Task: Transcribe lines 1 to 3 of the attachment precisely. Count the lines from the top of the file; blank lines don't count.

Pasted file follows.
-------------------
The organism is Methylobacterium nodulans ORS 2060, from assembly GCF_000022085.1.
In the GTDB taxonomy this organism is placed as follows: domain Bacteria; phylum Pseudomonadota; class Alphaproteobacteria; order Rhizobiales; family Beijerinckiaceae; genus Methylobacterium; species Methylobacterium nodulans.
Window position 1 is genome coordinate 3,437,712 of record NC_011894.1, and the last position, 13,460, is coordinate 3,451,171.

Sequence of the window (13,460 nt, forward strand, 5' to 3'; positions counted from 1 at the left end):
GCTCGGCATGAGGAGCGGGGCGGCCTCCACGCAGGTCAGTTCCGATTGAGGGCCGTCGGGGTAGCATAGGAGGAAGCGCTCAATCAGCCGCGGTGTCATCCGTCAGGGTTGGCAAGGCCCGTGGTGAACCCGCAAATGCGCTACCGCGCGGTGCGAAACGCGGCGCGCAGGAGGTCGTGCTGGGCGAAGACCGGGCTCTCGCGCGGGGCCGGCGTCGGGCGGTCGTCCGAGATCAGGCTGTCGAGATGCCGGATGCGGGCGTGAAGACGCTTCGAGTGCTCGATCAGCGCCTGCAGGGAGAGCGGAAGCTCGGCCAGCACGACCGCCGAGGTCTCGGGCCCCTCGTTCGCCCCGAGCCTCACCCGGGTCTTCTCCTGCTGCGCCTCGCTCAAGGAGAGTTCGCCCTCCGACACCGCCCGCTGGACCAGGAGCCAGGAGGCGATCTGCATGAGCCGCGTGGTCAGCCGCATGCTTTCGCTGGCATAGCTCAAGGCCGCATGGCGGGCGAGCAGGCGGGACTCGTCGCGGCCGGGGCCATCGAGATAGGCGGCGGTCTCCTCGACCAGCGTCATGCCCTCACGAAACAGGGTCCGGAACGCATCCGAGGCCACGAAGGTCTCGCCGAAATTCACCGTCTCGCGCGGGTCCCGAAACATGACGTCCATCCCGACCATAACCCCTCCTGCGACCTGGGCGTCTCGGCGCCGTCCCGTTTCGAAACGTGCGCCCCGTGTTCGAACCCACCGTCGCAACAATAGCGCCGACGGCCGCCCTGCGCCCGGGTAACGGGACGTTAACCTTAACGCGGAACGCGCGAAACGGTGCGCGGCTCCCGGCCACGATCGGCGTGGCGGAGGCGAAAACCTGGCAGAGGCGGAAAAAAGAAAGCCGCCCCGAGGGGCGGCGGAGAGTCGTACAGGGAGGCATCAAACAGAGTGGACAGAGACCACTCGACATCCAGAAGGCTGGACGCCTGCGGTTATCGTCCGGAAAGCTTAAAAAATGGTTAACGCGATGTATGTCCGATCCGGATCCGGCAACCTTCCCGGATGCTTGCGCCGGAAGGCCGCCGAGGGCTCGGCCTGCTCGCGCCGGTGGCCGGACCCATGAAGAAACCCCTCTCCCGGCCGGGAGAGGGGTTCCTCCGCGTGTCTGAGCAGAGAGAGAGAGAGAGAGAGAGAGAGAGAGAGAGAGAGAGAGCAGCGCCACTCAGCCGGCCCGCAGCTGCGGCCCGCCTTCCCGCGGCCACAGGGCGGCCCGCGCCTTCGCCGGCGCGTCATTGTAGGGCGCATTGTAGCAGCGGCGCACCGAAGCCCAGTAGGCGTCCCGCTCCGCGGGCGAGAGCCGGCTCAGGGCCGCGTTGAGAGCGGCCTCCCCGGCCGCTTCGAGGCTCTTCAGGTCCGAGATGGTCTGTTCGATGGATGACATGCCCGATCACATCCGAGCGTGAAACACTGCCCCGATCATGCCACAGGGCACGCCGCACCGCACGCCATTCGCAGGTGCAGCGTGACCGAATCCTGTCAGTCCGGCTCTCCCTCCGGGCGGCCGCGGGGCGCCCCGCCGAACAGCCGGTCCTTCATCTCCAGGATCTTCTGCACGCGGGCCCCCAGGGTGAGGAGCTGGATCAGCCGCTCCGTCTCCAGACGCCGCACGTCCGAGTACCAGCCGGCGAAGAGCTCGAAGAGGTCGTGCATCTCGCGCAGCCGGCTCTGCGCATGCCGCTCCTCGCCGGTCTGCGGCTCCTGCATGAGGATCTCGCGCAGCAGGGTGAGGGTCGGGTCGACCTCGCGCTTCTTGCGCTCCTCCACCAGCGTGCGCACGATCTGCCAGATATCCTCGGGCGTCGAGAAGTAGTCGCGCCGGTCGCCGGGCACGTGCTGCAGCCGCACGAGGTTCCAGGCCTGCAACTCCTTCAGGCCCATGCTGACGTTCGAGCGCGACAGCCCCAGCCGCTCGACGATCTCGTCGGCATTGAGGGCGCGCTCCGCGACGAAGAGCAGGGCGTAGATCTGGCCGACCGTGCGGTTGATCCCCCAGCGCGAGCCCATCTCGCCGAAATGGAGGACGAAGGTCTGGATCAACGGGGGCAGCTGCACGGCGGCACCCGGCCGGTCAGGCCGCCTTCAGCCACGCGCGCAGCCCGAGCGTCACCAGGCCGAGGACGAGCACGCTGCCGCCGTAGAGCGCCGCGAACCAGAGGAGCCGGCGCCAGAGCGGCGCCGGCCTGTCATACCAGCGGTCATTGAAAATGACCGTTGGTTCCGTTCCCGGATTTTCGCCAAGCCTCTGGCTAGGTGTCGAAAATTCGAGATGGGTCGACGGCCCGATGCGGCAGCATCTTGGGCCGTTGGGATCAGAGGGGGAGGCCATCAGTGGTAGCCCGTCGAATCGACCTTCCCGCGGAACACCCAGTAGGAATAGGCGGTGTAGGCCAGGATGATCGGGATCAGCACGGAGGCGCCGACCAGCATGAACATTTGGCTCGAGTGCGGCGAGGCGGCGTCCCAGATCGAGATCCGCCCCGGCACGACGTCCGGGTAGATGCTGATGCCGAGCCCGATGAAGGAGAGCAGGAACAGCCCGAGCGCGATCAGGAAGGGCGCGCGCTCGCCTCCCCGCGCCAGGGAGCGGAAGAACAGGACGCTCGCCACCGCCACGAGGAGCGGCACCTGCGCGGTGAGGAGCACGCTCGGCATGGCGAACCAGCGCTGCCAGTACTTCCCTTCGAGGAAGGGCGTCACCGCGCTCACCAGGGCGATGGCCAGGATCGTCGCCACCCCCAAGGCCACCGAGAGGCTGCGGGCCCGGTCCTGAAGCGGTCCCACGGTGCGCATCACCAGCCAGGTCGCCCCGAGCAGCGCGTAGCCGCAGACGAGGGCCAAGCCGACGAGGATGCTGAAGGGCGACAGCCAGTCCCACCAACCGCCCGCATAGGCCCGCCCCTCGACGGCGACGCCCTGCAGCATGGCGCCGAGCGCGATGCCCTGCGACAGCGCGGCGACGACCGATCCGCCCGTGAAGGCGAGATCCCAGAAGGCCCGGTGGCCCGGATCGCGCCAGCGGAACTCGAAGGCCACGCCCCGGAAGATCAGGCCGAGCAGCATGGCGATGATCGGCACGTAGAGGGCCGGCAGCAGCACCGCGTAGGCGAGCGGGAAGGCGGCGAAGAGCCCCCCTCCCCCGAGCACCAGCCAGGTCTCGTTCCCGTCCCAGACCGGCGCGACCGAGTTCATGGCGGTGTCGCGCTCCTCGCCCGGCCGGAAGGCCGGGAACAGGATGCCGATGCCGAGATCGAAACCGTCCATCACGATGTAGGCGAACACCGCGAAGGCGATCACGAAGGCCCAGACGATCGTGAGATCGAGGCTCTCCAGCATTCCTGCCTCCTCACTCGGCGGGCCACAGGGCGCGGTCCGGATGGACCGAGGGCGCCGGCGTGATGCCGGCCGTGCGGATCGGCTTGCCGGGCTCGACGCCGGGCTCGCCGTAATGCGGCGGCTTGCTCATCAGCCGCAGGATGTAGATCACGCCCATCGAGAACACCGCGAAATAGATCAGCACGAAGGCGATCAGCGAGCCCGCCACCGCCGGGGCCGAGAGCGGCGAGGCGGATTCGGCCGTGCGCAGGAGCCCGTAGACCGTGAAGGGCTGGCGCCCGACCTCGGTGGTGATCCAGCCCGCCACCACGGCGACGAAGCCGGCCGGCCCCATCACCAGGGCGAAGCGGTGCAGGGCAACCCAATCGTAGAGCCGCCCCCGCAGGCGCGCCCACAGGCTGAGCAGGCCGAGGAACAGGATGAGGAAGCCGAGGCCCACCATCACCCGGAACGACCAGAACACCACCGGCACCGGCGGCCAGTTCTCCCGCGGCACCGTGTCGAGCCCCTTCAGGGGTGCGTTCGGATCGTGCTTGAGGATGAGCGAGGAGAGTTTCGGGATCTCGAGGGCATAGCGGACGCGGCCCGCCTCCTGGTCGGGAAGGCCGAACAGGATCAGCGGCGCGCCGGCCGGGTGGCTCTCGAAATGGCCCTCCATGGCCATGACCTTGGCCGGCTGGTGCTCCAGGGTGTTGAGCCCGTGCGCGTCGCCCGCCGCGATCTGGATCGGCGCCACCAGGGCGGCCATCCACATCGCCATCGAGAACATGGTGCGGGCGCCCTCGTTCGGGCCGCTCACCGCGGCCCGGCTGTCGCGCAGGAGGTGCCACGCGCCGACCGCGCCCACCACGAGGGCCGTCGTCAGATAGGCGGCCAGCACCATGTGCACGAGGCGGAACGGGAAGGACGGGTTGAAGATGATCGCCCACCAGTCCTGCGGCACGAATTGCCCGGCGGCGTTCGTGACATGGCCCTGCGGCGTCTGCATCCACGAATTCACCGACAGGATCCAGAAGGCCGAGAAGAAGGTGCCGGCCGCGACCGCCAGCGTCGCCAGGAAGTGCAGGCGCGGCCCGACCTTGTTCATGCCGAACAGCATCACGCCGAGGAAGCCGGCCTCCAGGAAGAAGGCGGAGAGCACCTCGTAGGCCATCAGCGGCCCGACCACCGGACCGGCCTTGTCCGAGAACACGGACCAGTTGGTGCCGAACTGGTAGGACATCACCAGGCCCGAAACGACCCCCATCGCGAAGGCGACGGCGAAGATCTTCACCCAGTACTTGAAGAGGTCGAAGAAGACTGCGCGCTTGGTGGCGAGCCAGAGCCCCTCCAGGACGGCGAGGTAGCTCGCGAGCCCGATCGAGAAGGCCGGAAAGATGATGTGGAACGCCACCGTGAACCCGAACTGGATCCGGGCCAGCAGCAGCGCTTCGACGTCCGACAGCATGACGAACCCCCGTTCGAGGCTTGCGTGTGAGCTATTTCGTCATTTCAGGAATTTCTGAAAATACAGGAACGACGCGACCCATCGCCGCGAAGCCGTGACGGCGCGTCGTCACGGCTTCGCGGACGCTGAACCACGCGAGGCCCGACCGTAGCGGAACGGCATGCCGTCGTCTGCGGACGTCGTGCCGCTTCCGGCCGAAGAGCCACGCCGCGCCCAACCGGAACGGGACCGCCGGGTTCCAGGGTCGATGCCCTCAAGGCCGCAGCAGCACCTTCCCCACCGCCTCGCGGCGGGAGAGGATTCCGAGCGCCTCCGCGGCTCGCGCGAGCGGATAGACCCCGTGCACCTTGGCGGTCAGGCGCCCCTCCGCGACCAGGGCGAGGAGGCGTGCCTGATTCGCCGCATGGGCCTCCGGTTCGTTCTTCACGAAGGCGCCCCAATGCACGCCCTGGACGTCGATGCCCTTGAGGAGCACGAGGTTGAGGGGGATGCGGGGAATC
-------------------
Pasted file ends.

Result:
The organism is Methylobacterium nodulans ORS 2060, from assembly GCF_000022085.1.
In the GTDB taxonomy this organism is placed as follows: domain Bacteria; phylum Pseudomonadota; class Alphaproteobacteria; order Rhizobiales; family Beijerinckiaceae; genus Methylobacterium; species Methylobacterium nodulans.
Window position 1 is genome coordinate 3,437,712 of record NC_011894.1, and the last position, 13,460, is coordinate 3,451,171.